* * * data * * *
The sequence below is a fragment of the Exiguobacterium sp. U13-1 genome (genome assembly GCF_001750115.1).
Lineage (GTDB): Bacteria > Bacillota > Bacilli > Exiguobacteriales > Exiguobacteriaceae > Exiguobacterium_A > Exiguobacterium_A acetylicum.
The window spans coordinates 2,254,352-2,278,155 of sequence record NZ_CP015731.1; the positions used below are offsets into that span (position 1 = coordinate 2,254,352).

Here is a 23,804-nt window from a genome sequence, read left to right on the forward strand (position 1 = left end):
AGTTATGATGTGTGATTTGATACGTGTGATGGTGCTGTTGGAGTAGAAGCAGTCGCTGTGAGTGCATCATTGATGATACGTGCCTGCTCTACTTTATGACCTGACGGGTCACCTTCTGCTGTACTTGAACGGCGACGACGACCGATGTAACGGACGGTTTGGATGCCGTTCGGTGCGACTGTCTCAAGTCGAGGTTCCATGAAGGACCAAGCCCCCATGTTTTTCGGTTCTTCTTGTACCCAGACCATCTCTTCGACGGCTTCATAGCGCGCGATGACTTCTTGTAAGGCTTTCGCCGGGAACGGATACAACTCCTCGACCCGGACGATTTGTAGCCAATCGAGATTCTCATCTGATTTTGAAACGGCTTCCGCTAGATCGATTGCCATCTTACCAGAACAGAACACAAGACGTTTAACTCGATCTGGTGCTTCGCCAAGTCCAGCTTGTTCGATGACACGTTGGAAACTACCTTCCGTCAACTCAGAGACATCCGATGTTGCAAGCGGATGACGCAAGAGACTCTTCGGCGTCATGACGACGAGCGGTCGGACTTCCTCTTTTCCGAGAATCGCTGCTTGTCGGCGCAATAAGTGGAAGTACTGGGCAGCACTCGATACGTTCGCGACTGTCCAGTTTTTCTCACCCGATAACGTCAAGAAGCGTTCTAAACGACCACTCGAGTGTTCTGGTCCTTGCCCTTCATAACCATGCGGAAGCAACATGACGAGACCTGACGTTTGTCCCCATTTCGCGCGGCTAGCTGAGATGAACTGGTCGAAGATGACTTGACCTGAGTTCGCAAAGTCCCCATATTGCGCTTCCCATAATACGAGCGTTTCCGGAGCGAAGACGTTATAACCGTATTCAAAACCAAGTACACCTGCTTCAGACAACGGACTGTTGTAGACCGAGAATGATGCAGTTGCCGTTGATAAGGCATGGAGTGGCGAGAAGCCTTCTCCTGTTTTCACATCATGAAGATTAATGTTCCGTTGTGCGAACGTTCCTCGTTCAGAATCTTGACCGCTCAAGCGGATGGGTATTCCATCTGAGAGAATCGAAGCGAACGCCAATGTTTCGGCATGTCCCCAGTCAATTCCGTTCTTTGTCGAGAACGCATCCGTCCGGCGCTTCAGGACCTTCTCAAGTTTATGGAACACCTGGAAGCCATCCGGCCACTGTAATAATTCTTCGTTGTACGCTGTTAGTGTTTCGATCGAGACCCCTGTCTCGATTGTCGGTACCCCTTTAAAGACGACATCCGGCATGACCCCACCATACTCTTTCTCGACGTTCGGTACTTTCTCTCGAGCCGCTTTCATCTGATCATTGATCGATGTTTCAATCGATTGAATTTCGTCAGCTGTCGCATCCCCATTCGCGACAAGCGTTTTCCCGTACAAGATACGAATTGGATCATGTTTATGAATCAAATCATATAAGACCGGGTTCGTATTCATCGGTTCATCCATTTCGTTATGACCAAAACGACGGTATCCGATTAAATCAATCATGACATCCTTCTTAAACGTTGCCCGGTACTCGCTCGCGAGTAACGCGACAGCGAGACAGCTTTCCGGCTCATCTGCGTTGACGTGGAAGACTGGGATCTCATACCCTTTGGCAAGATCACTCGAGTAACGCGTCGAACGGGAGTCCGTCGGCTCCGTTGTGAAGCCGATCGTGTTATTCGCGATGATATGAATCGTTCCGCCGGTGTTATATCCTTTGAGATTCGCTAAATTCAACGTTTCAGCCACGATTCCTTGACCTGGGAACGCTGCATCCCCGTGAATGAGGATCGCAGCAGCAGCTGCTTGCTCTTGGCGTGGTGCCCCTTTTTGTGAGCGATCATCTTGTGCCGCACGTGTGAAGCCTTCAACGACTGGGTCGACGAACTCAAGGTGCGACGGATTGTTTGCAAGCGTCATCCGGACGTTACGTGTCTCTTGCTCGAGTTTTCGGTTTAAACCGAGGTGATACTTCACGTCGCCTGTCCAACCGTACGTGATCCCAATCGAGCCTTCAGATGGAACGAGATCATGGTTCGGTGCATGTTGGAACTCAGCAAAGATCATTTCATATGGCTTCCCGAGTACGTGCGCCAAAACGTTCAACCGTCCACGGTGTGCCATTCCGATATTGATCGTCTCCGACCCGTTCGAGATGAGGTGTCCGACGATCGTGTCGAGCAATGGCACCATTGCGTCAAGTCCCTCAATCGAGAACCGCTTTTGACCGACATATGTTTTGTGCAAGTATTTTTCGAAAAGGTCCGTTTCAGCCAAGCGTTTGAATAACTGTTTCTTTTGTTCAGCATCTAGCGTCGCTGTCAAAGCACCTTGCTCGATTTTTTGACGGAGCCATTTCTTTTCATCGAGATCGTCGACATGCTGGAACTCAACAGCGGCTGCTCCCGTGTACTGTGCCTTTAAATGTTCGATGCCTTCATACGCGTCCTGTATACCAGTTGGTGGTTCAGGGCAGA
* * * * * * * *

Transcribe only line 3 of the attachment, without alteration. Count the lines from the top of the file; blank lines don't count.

The window spans coordinates 2,254,352-2,278,155 of sequence record NZ_CP015731.1; the positions used below are offsets into that span (position 1 = coordinate 2,254,352).